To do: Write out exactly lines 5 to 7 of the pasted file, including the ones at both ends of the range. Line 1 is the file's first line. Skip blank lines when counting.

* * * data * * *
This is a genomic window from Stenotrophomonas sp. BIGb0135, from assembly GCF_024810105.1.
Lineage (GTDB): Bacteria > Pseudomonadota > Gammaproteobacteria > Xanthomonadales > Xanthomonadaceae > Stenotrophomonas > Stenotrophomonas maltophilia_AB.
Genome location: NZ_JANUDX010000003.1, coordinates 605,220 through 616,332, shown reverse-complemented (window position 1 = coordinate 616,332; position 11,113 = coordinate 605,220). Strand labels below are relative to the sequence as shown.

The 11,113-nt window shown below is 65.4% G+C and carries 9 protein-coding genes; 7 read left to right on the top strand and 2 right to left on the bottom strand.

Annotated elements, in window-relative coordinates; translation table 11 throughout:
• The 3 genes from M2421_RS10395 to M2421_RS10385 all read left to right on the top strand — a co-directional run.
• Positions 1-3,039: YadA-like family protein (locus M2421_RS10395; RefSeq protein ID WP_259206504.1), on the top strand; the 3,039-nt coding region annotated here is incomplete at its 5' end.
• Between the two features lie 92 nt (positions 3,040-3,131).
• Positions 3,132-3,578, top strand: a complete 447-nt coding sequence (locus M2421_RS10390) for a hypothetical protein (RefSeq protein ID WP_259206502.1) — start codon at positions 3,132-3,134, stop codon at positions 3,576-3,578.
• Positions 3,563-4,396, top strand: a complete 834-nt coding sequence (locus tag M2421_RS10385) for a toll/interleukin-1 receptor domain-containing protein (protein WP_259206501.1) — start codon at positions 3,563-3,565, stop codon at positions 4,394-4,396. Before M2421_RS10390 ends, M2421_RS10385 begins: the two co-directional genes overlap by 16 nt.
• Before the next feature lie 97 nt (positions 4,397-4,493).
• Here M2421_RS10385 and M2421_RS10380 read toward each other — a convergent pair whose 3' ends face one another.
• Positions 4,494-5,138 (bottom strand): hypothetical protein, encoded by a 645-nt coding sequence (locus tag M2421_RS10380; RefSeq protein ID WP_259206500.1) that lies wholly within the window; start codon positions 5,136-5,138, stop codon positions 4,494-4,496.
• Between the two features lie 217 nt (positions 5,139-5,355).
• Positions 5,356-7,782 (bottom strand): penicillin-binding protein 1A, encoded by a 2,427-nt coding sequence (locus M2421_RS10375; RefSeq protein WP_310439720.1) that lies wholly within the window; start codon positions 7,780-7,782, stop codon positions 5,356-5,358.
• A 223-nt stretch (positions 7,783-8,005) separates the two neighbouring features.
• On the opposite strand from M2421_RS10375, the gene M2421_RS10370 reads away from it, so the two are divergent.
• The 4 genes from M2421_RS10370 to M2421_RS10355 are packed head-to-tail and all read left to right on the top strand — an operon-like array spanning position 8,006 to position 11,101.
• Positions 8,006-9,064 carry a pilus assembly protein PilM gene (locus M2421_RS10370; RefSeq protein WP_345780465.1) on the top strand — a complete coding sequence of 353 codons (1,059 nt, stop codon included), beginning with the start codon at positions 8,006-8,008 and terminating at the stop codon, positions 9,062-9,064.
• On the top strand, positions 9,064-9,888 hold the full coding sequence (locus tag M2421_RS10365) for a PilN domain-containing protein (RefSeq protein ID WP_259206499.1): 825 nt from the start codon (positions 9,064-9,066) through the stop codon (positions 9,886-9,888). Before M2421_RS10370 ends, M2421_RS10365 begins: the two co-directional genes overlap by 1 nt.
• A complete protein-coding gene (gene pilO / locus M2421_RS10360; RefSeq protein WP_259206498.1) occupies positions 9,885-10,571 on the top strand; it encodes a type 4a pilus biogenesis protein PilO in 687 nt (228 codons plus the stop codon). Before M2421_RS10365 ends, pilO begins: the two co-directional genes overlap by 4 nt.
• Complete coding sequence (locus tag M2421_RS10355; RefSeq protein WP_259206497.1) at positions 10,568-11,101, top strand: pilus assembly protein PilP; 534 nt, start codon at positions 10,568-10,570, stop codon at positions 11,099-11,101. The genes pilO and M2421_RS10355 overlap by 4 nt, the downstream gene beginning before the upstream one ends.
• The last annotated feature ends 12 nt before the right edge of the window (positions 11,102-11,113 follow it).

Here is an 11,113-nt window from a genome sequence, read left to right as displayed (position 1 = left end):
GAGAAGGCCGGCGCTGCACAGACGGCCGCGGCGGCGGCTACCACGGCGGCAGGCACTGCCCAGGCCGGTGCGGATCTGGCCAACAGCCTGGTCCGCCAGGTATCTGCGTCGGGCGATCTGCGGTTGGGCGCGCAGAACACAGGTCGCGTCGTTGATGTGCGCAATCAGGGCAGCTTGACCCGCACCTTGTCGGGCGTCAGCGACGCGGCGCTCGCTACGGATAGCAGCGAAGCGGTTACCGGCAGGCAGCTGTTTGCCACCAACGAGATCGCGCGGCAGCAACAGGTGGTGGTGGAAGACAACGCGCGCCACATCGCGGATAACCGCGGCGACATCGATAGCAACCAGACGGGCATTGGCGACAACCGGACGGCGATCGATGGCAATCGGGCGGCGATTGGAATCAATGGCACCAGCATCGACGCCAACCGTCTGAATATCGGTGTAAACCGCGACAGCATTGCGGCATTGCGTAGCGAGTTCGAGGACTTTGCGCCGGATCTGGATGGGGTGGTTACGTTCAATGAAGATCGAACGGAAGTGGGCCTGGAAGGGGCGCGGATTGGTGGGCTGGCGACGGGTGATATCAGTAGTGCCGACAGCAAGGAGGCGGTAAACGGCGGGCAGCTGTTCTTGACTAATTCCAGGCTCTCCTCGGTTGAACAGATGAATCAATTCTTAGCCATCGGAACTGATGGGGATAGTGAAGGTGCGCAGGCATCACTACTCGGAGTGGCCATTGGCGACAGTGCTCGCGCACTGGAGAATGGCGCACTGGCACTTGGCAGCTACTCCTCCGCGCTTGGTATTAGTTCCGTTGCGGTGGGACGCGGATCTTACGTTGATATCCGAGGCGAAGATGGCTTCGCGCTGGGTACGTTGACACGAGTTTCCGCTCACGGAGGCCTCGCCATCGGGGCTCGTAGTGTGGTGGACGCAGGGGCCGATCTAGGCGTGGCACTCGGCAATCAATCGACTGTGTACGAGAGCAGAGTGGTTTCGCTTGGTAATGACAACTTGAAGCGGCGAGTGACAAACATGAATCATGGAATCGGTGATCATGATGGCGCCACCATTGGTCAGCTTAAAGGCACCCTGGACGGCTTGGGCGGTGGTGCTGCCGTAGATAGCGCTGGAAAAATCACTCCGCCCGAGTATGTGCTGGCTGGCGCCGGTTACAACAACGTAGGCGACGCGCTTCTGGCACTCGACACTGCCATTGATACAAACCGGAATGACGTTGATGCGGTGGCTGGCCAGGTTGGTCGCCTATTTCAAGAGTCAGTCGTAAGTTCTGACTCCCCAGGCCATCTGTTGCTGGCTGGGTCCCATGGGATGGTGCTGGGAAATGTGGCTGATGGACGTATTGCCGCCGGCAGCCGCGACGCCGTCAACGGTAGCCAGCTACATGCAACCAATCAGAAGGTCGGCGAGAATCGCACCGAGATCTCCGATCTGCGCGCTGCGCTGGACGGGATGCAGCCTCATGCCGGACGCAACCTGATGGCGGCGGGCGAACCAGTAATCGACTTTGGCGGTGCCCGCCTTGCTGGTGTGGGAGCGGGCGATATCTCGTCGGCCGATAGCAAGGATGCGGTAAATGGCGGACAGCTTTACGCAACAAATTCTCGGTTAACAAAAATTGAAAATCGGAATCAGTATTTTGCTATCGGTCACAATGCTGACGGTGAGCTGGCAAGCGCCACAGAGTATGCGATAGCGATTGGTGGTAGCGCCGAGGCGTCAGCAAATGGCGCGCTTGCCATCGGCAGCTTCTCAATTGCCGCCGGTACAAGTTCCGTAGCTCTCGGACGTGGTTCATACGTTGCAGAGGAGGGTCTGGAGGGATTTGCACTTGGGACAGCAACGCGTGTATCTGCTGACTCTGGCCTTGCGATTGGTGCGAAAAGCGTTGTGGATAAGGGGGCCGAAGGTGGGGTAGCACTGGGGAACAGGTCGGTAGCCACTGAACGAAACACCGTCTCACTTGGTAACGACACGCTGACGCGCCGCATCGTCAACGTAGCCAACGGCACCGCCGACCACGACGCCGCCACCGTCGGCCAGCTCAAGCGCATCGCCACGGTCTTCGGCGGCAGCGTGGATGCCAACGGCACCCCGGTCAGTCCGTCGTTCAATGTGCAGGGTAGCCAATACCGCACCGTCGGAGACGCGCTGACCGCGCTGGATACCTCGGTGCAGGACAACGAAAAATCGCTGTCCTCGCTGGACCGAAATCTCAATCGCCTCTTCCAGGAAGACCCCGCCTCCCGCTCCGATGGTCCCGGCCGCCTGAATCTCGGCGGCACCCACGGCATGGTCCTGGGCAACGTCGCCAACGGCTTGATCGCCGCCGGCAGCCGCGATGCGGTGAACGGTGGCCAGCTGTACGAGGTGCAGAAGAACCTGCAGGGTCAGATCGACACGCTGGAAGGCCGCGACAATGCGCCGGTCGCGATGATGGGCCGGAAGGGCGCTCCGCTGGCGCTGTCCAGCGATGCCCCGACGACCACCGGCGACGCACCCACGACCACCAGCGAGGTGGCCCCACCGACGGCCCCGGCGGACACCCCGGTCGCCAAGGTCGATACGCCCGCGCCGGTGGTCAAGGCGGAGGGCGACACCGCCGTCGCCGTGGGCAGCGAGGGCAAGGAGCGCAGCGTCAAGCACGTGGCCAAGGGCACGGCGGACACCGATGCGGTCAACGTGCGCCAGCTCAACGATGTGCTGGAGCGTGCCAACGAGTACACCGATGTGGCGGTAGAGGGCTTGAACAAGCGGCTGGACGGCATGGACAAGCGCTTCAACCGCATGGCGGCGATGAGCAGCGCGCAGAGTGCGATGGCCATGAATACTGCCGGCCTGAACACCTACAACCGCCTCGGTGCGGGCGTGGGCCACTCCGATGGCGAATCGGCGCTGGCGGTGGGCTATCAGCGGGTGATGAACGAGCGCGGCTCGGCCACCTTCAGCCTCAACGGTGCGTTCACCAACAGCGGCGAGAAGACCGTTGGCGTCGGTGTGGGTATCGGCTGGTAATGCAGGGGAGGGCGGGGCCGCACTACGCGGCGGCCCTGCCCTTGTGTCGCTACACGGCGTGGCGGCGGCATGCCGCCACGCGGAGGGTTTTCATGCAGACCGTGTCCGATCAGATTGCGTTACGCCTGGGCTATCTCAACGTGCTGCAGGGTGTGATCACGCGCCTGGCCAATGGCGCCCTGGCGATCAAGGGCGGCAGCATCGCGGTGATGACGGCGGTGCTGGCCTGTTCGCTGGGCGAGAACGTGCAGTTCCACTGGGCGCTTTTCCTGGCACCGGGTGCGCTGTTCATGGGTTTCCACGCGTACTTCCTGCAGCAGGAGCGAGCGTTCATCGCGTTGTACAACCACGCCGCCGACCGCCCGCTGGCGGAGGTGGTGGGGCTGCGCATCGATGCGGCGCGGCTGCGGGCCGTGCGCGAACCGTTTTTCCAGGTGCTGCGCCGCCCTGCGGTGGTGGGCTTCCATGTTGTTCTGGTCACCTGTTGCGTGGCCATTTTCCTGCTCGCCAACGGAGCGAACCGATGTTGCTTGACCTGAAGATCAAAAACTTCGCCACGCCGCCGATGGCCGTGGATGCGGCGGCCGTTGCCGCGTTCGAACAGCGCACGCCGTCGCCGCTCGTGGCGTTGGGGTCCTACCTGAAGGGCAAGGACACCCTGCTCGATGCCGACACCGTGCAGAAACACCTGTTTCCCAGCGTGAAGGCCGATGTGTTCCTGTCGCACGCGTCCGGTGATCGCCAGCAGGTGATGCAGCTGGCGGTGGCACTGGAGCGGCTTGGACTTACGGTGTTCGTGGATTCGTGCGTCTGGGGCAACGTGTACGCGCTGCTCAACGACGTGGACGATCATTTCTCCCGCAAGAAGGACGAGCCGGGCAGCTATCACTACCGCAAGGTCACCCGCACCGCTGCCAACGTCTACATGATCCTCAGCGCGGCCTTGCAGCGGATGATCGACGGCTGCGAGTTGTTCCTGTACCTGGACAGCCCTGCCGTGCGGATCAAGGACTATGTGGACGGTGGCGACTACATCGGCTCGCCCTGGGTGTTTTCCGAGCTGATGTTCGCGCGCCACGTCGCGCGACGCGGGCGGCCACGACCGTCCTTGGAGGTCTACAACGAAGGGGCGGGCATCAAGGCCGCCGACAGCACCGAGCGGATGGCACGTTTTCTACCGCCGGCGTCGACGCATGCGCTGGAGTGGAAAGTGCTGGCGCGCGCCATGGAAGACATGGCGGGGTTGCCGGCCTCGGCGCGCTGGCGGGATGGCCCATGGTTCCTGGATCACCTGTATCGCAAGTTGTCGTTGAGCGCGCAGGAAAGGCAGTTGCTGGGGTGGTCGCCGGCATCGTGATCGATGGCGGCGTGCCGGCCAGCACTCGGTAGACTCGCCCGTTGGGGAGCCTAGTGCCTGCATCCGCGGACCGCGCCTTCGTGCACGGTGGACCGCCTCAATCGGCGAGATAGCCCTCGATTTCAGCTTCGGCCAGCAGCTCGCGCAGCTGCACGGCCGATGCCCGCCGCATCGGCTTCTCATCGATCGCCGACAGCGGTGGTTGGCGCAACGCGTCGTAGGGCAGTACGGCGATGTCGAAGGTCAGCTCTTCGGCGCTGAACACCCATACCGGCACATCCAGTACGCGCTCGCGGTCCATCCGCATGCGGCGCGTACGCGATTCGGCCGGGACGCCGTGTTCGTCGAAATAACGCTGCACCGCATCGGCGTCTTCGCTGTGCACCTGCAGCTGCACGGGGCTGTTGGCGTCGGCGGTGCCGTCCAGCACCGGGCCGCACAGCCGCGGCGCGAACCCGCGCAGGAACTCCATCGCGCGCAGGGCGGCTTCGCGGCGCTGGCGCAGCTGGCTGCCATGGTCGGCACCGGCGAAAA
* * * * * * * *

Annotated elements, in window-relative coordinates; translation table 11 throughout:
• The 3 genes from M2421_RS10395 to M2421_RS10385 all read left to right on the top strand — a co-directional run.
• Positions 1-3,039: YadA-like family protein (locus M2421_RS10395; RefSeq protein ID WP_259206504.1), on the top strand; the 3,039-nt coding region annotated here is incomplete at its 5' end.